Those of us who grew up in the 1990s remember when The Sandlot was released, in the spring of ’93. Baseball fans united over a ragtag group of ball players, lead by Benny “The Jet” Rodriguez, who met to play pick-up baseball as seriously as if they were in game seven of the World Series, all day, every day. I was 11 and saw it in the theatre with my older brother, Matt, and everything was going fine until Hamilton “Hammy” Porter, facing down the local Little League team, screamed, “YOU PLAY BALL LIKE A GIRL!” A full-out brawl ensued, as if this insult was the worst of the worst. As a diehard ball player (even more so then), I booed loudly and started to pelt the screen with M&Ms. My brother had to tell me to calm down or he was calling our parents to take us home.
But surely we’ve come a long way, right? Imagine my surprise when I was faced with the exact same sentiment, 23 years later, on Tuesday night. John Gibbons, manager of the Toronto Blue Jays, in response to a new MLB regulation that cost them their third win of the season, told the press, “Maybe we’ll go out there wearing dresses tomorrow” for all the limitations the new Chase Utley rule imposes. My jaw dropped, and I wished for M&Ms to throw at the TV. And I wasn’t the only one. The Twittersphere exploded with rage for the social unacceptability of Gibbons’ remark. He’s dug himself even further into the hole by saying that everyone should “lighten up” and that his mother, daughter and wife weren’t offended by the commentary.
This problem is bigger than this one incident, this one coach. We need to stop using femininity as an insult in every arena, let alone sports—because it’s 2016, to paraphrase our prime minister. There have been incredible female athletes on every court and field, on every rink and in every stadium, for decades—since before it was even socially acceptable for women to wear pants—with skills most men would kill to have.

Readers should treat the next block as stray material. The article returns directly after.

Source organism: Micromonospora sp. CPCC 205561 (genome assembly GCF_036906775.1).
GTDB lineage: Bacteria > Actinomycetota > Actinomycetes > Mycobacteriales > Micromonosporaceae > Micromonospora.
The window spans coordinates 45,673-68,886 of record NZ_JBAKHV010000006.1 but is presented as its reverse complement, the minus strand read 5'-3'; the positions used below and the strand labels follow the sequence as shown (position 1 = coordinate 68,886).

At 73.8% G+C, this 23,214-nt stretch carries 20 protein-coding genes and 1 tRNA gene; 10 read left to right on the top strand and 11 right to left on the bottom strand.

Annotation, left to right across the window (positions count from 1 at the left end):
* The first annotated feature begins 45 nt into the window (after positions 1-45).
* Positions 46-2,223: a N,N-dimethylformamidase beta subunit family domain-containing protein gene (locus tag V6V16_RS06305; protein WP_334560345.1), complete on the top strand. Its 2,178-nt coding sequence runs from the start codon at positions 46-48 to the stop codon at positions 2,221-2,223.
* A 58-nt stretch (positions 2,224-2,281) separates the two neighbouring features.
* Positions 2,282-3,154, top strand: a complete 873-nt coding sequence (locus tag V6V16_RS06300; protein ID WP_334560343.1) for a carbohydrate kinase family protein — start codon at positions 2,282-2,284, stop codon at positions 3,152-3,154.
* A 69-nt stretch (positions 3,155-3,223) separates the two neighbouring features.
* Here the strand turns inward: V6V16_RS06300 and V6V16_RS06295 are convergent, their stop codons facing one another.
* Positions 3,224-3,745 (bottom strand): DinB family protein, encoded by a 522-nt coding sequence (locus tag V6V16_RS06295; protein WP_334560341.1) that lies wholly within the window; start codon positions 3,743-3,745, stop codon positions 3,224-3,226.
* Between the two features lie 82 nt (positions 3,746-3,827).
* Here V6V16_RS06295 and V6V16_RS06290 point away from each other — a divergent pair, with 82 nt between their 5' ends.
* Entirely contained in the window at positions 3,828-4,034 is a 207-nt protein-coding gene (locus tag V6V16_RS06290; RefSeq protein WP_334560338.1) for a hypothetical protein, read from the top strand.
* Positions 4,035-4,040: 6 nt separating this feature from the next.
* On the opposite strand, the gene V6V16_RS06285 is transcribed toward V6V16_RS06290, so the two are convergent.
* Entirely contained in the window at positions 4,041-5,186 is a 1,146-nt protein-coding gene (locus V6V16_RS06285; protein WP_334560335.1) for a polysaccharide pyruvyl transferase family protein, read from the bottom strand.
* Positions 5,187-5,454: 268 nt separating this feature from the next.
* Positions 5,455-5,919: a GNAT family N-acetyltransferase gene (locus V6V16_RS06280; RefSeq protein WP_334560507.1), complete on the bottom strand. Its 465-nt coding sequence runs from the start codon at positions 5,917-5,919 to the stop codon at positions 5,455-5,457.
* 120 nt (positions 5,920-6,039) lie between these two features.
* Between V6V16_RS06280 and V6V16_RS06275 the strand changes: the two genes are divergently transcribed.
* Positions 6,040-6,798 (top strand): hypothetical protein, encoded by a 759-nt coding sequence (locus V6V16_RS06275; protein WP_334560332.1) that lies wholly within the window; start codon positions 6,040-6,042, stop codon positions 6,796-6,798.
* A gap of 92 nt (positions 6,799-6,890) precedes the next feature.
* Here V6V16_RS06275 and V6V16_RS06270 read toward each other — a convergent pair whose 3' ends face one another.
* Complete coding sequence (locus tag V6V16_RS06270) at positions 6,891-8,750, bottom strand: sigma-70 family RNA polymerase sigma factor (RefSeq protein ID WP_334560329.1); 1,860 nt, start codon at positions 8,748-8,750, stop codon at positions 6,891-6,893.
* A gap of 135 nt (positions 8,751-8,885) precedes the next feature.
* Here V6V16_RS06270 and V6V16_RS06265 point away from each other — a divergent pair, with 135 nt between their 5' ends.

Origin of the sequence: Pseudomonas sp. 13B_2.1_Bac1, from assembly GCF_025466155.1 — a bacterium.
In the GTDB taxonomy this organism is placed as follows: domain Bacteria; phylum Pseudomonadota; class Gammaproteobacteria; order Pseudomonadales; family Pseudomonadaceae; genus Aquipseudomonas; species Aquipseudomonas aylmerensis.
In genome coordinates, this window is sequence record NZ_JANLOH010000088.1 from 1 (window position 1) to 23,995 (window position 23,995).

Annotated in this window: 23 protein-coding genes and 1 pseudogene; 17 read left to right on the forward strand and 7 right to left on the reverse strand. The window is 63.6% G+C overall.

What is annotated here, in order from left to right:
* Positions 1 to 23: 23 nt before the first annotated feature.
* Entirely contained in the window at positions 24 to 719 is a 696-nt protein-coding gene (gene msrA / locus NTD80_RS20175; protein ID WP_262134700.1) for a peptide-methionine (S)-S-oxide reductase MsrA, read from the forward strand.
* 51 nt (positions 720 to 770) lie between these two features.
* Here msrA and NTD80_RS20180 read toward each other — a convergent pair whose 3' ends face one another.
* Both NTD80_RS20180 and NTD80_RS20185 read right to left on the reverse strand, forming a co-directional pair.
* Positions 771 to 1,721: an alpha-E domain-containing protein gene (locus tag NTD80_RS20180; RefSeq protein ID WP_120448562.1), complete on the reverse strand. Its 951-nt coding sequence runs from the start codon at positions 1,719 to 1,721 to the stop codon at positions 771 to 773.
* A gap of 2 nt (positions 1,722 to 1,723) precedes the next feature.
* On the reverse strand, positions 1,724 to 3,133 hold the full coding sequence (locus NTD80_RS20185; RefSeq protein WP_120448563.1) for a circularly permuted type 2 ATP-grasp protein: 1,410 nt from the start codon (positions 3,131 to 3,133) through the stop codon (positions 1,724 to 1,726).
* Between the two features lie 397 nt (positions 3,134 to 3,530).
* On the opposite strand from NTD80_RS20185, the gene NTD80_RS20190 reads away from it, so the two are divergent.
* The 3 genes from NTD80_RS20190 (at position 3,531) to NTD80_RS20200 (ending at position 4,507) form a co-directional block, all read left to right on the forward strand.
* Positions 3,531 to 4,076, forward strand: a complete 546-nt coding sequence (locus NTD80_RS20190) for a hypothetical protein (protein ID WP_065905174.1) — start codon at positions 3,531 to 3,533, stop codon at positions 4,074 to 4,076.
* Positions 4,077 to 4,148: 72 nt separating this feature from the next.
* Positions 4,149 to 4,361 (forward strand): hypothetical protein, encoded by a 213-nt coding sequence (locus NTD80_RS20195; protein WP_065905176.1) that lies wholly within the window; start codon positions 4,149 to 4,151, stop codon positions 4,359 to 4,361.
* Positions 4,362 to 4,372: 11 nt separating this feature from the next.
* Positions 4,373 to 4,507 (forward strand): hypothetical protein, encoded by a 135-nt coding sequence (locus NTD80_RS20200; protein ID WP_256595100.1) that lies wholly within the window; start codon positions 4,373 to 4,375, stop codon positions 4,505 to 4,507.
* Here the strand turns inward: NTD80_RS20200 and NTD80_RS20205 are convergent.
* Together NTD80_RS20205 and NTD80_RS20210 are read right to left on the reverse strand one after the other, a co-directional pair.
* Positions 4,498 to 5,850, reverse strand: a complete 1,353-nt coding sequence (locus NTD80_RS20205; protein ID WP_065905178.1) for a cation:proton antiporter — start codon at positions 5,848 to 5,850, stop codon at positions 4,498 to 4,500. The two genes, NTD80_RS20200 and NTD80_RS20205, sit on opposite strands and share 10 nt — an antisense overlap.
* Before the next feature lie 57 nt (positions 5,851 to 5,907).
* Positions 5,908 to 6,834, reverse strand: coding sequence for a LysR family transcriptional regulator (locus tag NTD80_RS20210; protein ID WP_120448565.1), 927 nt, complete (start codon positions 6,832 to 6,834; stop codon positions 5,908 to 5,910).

Toughness isn’t determined by gender; it’s determined by a convergence of so many factors, including heart, passion and hard work. The same goes for women in law, medicine, education, philosophy, the arts, and the armed forces. Ditto for women who stay home to raise children. (For that matter, newsflash: It’s really friggin’ hard, both mentally and physically, to carry and deliver a baby.)
I watch baseball with my Blue Jays superfan daughter at every opportunity. As a catcher myself, who has taken cleats to the shins more times than I can count, and once had a raspberry the size of a salad plate from sliding into home, I don’t want her to hear from anyone—especially not the manager of her beloved Jays—that being a girl, that wearing a dress, is a sign of weakness on a baseball field or anywhere else. It’s an idea we need to lose from the conversation altogether. It wasn’t OK in 1993, and it’s definitely not OK now.
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